20100617, 11:51  #1 
"Lucan"
Dec 2006
England
194A_{16} Posts 
Gravity Force of a Spherical Shell
As we know,
A) the field inside is zero B) outside it is the same as if the mass was located at the centre. The "grownup" way of explaining this is symmetry and Gauss' Flux Theorem (easy to understand and derive without calculus). However, it is easy to see that the field inside is zero: a chord through a point P inside the sphere has the same angle of incidence at each end. Consider a narrow cone with apex P. The mass in the cone goes as distance^2 compensating for the inverse square force law. So the fields due to the masses at opposite ends of the cone cancel at P. Can B be explained as elegantly? Hint: ccorn is temporalily ineligible for this puzzle David Last fiddled with by davieddy on 20100617 at 12:08 
20100617, 12:02  #2 
Bamboozled!
"๐บ๐๐ท๐ท๐ญ"
May 2003
Down not across
2×5,557 Posts 

20100617, 13:39  #3  
Bamboozled!
"๐บ๐๐ท๐ท๐ญ"
May 2003
Down not across
2·5,557 Posts 
Quote:
I argue that it is not. The CC manifests itself as a discrepancy from a strict inverse square law, something which the classical proofs require. Paul Last fiddled with by xilman on 20100618 at 08:00 Reason: Added "nonzero" 

20100617, 20:17  #4 
"Lucan"
Dec 2006
England
2×3×13×83 Posts 

20100618, 02:03  #5  
"Richard B. Woods"
Aug 2002
Wisconsin USA
1111000001100_{2} Posts 
Quote:
So I won't answer (though realizing I've just given others a hint). Last fiddled with by cheesehead on 20100618 at 02:07 

20100618, 03:41  #6  
"Lucan"
Dec 2006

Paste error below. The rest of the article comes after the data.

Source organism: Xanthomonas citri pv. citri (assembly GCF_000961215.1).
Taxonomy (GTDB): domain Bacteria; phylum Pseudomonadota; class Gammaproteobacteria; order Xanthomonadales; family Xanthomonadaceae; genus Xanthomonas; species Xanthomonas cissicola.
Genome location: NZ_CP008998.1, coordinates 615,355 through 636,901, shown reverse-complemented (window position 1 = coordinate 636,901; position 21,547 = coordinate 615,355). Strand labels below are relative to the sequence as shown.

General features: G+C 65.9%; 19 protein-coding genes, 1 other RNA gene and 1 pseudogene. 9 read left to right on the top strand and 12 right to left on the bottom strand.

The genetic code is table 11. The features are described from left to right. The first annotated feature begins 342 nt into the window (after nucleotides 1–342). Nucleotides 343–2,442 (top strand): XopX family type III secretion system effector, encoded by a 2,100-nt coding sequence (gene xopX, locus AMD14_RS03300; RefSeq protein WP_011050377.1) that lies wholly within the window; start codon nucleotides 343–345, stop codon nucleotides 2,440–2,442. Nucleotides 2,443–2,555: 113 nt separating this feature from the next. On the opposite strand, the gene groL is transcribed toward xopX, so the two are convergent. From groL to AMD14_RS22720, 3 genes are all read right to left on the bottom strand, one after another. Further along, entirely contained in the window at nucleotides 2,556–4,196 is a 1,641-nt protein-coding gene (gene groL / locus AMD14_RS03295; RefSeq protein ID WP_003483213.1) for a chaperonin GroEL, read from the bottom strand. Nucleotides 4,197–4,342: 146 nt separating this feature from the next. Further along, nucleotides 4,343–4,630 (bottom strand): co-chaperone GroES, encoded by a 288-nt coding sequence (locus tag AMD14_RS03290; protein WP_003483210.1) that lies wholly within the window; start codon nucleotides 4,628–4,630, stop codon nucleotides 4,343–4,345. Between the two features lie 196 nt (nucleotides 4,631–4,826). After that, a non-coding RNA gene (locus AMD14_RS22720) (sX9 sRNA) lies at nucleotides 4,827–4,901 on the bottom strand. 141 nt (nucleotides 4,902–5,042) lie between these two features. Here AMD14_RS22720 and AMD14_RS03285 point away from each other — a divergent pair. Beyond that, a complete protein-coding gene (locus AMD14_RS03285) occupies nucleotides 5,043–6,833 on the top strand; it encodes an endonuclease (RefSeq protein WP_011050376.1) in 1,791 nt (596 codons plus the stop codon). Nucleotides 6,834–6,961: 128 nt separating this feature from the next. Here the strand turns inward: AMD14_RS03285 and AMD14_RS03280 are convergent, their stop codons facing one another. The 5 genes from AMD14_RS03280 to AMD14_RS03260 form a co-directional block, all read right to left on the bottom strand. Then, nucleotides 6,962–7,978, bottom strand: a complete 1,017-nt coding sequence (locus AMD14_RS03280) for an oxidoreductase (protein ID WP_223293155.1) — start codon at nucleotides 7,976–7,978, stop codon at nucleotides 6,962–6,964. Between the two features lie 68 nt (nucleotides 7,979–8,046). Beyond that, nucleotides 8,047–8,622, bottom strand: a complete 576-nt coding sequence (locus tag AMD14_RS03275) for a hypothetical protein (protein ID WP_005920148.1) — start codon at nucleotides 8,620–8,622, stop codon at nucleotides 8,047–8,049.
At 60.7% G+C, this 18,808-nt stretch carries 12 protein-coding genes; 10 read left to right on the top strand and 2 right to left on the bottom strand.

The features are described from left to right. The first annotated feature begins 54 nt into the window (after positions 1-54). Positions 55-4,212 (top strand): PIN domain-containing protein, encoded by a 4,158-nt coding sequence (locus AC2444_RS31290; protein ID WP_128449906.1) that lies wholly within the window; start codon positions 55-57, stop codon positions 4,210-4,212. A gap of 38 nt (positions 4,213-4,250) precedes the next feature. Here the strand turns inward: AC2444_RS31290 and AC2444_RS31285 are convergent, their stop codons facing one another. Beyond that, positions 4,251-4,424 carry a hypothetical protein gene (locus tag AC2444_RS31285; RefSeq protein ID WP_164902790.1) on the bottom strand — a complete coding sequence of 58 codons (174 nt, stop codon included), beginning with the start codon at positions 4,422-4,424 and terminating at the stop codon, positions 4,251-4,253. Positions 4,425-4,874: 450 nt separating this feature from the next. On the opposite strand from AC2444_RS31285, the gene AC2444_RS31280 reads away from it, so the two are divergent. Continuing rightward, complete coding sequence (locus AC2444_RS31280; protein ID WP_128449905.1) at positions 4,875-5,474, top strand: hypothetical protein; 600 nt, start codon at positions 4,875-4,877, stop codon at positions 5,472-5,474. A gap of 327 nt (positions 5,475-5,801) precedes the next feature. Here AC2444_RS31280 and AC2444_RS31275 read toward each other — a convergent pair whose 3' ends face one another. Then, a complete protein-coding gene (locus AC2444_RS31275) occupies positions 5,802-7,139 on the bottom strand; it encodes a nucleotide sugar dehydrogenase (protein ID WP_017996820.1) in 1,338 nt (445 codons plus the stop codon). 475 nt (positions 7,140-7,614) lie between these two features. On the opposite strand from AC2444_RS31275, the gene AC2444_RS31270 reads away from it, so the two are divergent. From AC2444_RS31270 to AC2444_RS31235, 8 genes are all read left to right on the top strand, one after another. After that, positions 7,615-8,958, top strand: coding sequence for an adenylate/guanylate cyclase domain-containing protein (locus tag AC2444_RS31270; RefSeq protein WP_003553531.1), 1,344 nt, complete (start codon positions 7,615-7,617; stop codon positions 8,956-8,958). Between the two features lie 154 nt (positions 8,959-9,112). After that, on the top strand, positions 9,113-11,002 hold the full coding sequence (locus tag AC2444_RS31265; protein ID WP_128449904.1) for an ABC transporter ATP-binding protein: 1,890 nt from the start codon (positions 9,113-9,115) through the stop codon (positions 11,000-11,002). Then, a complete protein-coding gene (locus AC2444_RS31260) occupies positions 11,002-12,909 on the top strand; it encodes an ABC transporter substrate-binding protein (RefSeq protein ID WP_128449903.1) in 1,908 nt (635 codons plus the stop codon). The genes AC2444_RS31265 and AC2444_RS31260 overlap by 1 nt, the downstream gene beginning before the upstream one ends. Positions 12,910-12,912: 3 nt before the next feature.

England
2×3×13×83 Posts 
Quote:


20100618, 04:50  #7 
"Richard B. Woods"
Aug 2002
Wisconsin USA
7692_{10} Posts 

20100618, 05:20  #8  
"Lucan"
Dec 2006
England
2·3·13·83 Posts 
Quote:
Of course Newton is famous for gravity, calculus and was presumably intimately familiar with Greek geometry. The problem is a good exercize in integration: take your pick how you set the problem up. Surface area between planes h apart = 2 pi R h is tempting. Or rings at angle theta from either the centre or the point outside where you are calculating the field. I am after something neater! David Last fiddled with by davieddy on 20100618 at 05:24 

20100623, 16:43  #9  
Apr 2010
151 Posts 
Quote:


20100624, 16:49  #10 
Dec 2008
Sunny Northern California
3×19 Posts 
Extremely precisely. But not entirely rigorously according to modern standards. Newton had already invented the integral calculus at the time he published the Principia, but would not publish it for some time yet. So he was forced, in order to be understood, to couch his arguments in longwinded geometric reasoning which makes his proofs difficult reading for anyone but experts. (Check it out... it's actually really interesting, but dense, reading.) And I'm sure it wouldn't stand up to modern scrutiny as rigorous mathematics.

20100624, 21:23  #11  
"Lucan"
Dec 2006
England
2×3×13×83 Posts 
Quote:
not altogether unrigorous, and is IMO elegance itself. I meant "Can you tell me precisely how Newton did it?" David 

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